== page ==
Linux Directory Structure

The /bin directory is where executable files are kept. all users can use the files in the /bin directory.
The /boot directory is where information needed at boot time is kept. Important files such as the Kernel are kept here under the name of vmlinuz or zImage. Not all systems use the /boot directory but it is becoming more common and accepted.
The /dev (device) directory is where linux keeps the device files. Linux treats everything like a file including devices such as your floppy disk drive, printer, modem and so on. When you write to your floppy drive you are actually writing to the /dev/fd0 file. There is a file called 'null' in the /dev directory and anything sent to it will be deleted instantly. This little file can be quite handy but be careful using it because once the data has been sent to 'null' it is deleted and gone for ever.
The /etc directory is where linux keeps its configuration files. By convention configuration files end with .conf or .rc
This is where a users home directory is kept. Every different user will have a different /home directory. When you log in as a user (which is a good idea while you play around with linux) you will go to your home directory after logging in.
The /lib directory is where shared libraries and links to libraries are kept. Shared libraries are used by many programs that require the same piece of code rather than each program using up more memory with what essentially is multiple copies of the same code they simply use the shared libraries.
The lost and found directory is where Linux will keep any files it restores after a system crash. Usually you will have no problems with Linux but if your system ever crashes and you loose files try looking in the /lost+found directory for them and you may be lucky enough to find them intact. This may save you a lot of trouble one day so it is good advice to remember.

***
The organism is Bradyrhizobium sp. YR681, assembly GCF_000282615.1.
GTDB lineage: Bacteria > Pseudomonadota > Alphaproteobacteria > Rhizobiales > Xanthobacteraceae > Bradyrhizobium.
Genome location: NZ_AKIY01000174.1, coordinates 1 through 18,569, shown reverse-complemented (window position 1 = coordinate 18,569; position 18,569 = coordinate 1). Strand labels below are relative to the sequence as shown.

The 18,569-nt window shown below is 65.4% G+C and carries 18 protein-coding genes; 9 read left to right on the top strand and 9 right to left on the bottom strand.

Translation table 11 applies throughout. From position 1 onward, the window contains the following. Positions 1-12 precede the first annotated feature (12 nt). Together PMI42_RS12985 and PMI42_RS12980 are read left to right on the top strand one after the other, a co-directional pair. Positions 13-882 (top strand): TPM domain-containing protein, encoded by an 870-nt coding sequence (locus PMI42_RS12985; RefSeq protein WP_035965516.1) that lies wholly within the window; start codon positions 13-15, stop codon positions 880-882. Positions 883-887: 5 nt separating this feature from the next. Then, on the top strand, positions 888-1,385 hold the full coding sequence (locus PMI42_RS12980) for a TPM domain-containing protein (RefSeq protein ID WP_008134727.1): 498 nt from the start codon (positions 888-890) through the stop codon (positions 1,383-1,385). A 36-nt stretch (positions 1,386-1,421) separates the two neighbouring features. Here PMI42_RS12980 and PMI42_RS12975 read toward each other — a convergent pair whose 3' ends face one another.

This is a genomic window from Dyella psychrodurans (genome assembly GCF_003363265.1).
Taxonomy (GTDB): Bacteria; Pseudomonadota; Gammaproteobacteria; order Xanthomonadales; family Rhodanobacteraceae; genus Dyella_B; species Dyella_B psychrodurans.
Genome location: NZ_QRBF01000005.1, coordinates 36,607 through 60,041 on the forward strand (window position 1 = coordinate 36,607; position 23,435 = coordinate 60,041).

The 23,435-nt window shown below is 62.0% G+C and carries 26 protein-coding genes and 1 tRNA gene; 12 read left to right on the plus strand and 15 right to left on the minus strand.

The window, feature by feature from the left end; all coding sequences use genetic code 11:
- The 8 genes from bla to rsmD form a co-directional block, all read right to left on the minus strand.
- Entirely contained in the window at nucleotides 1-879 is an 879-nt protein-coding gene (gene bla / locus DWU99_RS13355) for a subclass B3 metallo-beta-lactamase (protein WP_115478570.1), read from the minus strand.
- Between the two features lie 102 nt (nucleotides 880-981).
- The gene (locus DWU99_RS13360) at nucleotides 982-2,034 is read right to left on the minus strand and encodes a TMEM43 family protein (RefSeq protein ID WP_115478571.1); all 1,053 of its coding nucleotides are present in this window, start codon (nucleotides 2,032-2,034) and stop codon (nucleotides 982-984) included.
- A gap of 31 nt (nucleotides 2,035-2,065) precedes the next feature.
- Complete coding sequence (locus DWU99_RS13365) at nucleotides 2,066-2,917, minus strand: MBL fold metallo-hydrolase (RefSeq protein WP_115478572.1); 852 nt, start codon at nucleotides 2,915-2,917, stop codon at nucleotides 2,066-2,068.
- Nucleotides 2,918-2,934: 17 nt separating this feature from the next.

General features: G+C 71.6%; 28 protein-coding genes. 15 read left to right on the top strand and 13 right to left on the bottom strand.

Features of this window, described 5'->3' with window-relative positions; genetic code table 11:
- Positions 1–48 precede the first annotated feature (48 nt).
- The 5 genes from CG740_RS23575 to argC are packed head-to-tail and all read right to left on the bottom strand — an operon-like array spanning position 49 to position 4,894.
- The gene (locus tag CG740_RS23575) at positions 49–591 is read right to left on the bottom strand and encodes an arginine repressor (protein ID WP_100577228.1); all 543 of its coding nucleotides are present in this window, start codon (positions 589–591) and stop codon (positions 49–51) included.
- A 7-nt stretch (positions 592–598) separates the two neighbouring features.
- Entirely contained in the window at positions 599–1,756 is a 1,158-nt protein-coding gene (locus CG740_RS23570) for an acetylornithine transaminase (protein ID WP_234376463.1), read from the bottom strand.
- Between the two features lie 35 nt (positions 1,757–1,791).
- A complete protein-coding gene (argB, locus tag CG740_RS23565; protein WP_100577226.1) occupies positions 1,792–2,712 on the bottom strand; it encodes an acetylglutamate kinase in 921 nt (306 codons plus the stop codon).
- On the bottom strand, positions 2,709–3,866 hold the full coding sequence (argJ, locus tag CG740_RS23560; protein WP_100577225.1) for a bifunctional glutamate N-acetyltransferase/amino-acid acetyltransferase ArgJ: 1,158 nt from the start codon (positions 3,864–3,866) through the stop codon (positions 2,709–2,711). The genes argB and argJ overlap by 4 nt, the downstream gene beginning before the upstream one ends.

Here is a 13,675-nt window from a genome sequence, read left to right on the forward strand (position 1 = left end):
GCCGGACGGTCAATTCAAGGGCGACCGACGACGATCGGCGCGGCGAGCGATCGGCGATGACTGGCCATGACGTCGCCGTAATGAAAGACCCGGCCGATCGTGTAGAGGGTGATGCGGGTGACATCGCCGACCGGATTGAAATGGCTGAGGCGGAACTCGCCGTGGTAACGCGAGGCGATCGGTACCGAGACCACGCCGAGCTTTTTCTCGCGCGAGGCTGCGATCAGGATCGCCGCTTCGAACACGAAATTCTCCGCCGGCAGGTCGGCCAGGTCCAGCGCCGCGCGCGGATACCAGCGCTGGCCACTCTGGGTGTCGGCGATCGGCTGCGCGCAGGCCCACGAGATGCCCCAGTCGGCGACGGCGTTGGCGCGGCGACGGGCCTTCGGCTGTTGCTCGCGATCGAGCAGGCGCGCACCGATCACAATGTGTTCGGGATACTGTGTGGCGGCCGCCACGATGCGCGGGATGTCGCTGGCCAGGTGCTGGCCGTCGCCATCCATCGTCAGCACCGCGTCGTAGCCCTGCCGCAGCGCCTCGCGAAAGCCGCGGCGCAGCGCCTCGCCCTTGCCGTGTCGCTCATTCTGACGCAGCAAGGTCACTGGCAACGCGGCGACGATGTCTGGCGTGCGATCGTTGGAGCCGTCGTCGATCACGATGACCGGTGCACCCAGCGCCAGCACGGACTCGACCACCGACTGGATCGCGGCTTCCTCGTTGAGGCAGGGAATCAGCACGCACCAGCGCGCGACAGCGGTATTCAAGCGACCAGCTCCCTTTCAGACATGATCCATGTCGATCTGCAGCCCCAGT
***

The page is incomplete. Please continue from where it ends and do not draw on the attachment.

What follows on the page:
the /mnt (mount) directory is where all the external file systems are mounted. For example in order to use any other file system such as a CD-ROM you will need to mount it first. You can mount a directory anywhere you like on your system but keeping all the mounts in one directory makes life a lot easier considering you will need to mount any external system including floppy drives, CD-ROM's, other hard drive and any network storage devices you can imagine how confusing it can become if your mounts are not all in the same directory.
The /proc (process) directory contains all the 'virtual files' representing different aspects of your system such as your cpu, RAM etc. You can go through this directory and obtain information about your system using the cat command. You should also remember that the /proc directory is relatively a new addition to the Linux world and may not be present on some older versions however most system now employ the /proc directory as a valuable resource.
The /root directory is similar to the /home directory except it is the root (super user) user's home directory.
The /sbin directory is identical to the /bin directory only it contains executable file that only a super user (root) can use. You will need to be logged in as root to use anything in the /sbin directory.
The /tmp (temporary)directory is used by programs to store temporary files. You will find a file named install.log in the /tmp directory and if you view it you will find a log of the installation (handy to have).
Originally the /usr (user) directory started out as a 'user directory' where user related programs and files were stored. It has evolved to also contain read only files that you don't need root access to view and also to hold X-based programs. The /usr directory has evolved to become a directory of mixed use though it is generally a place to store a users files that may be executed, read and/or (though not necessarily both read and write privileges) used freely without root access.
The /usr/local directory is an optional directory where a user stores and installs any applications they use and or download. The idea is that this directory keeps things organized and keeps user programs away from the main (often more important programs). It is also used to store downloaded material from the internet so it can be easily located at a later time.
The /var directory is where files that may change over time are stored. Some of the things found in the /var directory include spools for printers and mail. Also found in the /var directory are log files indicating various logs of different system activity.

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